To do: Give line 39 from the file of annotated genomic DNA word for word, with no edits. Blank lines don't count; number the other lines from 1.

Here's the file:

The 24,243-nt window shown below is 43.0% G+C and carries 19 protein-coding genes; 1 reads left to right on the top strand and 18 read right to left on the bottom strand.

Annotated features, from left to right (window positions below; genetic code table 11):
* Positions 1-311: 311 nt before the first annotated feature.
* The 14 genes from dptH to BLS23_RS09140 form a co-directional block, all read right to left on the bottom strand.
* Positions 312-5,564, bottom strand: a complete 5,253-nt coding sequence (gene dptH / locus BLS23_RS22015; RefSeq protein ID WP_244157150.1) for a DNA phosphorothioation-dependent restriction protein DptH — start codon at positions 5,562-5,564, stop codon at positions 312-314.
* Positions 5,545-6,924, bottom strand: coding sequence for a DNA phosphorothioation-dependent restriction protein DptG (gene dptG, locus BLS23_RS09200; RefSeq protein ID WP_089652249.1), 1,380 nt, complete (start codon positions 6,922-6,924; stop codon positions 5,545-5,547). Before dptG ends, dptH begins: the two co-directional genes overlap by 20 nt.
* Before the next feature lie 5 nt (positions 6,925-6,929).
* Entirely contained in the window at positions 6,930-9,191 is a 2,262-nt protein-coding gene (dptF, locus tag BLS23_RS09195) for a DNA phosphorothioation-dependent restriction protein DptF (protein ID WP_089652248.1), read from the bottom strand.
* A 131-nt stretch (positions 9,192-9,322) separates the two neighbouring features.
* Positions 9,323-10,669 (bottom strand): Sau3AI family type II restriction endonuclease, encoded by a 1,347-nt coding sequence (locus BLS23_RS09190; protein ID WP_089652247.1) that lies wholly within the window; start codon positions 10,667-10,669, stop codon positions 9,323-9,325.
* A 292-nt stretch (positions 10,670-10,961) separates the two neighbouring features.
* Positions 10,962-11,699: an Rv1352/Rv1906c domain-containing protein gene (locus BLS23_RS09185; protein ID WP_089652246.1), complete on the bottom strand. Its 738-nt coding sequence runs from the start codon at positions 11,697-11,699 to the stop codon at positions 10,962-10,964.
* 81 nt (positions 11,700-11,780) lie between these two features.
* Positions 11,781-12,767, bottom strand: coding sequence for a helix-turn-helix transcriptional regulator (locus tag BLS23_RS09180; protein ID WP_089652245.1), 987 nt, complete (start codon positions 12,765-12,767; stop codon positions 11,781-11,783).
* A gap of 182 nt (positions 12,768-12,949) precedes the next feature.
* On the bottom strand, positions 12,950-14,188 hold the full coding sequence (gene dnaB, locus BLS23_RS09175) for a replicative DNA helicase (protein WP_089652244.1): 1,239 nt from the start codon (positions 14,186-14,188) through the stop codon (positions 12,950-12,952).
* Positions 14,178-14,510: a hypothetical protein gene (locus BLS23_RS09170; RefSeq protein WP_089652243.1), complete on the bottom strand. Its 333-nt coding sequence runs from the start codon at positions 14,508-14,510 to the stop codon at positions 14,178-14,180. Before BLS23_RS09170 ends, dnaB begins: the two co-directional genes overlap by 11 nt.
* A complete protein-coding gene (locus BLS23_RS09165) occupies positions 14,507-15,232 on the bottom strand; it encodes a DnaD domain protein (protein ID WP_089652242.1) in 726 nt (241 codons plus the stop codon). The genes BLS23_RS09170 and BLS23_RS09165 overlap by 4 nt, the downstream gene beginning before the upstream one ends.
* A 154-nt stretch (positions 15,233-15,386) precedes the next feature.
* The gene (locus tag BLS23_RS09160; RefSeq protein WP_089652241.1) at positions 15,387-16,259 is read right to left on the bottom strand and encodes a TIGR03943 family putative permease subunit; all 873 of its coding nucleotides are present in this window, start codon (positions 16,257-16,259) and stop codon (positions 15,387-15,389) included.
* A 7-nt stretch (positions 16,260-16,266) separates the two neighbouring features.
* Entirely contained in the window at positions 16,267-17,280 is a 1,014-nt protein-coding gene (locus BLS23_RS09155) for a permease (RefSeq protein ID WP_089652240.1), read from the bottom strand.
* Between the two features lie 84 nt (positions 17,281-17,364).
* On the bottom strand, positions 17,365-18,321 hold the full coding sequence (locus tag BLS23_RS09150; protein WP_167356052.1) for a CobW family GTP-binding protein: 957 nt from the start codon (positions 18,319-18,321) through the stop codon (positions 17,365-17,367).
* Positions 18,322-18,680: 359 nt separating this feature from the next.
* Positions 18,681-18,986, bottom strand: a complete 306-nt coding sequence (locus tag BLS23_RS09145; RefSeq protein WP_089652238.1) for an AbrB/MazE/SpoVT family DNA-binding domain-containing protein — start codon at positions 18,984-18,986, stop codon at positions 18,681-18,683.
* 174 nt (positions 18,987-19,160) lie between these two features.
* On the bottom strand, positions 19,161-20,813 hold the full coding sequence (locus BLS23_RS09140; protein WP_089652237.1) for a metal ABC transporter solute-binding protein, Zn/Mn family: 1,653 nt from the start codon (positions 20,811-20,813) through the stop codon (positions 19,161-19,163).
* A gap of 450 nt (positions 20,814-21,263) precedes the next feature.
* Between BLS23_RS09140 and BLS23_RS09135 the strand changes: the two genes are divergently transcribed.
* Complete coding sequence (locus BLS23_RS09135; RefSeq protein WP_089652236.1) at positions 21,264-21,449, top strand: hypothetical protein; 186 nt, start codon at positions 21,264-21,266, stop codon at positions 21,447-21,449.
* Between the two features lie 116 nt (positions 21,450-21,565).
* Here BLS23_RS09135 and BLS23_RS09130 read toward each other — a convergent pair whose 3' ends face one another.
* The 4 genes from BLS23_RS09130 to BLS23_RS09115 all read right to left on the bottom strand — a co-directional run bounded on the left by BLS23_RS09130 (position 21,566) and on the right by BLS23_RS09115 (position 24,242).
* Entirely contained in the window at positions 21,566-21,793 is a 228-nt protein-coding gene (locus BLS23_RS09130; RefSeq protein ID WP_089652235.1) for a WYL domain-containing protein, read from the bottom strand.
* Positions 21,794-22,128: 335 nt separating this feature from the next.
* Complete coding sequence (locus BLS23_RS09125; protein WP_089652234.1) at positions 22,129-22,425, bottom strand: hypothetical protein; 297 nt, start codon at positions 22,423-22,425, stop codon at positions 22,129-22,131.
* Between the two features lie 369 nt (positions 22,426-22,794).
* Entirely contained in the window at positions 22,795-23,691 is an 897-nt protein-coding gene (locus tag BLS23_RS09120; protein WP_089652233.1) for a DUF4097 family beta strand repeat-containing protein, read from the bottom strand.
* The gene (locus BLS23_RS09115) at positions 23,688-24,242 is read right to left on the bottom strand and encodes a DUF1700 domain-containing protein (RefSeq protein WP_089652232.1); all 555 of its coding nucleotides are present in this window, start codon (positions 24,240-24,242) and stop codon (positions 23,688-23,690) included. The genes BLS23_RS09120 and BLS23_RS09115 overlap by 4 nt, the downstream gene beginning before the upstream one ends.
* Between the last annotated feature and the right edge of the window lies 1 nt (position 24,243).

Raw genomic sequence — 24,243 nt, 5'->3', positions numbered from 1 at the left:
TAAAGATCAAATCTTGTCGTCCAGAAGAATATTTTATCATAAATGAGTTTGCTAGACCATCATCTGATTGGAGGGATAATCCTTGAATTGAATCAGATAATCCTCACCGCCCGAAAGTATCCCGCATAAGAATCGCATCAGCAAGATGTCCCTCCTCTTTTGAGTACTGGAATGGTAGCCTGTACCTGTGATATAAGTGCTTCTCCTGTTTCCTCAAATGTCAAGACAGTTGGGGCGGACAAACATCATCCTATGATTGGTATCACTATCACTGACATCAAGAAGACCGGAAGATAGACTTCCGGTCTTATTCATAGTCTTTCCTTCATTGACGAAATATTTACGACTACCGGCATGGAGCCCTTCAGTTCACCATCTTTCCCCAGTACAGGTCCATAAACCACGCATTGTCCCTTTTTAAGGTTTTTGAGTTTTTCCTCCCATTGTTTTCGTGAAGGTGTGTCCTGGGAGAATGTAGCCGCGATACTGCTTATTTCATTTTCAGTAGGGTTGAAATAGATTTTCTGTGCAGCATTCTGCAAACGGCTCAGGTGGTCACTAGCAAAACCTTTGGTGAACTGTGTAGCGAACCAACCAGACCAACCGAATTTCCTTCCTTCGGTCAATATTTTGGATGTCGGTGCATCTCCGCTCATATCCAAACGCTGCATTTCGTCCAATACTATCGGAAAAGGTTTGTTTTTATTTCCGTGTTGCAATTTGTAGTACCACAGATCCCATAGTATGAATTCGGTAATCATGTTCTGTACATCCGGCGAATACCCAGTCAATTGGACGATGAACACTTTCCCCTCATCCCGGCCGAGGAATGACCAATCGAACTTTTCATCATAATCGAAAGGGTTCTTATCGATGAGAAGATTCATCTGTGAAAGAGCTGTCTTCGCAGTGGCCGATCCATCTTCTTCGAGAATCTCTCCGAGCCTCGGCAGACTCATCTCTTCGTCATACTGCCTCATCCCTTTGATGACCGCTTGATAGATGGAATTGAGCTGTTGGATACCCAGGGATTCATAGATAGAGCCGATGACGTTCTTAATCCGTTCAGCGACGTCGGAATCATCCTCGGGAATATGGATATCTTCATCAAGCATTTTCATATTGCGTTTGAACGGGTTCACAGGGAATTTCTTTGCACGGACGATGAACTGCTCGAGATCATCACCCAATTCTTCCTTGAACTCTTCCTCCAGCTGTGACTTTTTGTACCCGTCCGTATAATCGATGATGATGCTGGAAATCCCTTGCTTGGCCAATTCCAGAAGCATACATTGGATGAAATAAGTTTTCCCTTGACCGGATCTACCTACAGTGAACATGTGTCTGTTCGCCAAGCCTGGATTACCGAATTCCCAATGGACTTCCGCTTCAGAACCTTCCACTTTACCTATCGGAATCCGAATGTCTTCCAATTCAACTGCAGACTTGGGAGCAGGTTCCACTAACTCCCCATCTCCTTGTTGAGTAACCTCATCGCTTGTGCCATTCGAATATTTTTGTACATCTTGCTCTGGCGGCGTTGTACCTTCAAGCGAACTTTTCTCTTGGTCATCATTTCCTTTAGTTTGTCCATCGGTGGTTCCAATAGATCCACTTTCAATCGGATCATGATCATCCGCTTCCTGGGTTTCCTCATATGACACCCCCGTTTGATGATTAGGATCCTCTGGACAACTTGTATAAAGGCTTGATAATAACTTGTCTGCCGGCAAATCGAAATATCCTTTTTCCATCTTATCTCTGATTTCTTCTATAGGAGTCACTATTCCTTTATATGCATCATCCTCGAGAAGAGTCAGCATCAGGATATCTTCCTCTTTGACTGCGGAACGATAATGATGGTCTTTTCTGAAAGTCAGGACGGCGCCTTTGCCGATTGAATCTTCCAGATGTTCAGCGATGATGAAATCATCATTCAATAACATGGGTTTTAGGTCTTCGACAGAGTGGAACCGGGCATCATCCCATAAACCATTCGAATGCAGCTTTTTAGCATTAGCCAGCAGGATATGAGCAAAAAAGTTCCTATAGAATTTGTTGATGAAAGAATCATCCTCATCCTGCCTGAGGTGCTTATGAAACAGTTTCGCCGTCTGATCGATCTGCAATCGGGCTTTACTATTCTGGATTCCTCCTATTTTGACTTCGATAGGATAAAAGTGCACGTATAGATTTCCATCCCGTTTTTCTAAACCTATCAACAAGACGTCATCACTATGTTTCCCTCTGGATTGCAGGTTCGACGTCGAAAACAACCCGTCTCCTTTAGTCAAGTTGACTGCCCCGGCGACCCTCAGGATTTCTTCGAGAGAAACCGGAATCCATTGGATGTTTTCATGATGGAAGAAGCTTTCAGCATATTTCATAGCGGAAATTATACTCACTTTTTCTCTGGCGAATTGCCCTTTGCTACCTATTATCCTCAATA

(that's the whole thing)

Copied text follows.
* Entirely contained in the window at positions 22,795-23,691 is an 897-nt protein-coding gene (locus tag BLS23_RS09120; protein WP_089652233.1) for a DUF4097 family beta strand repeat-containing protein, read from the bottom strand.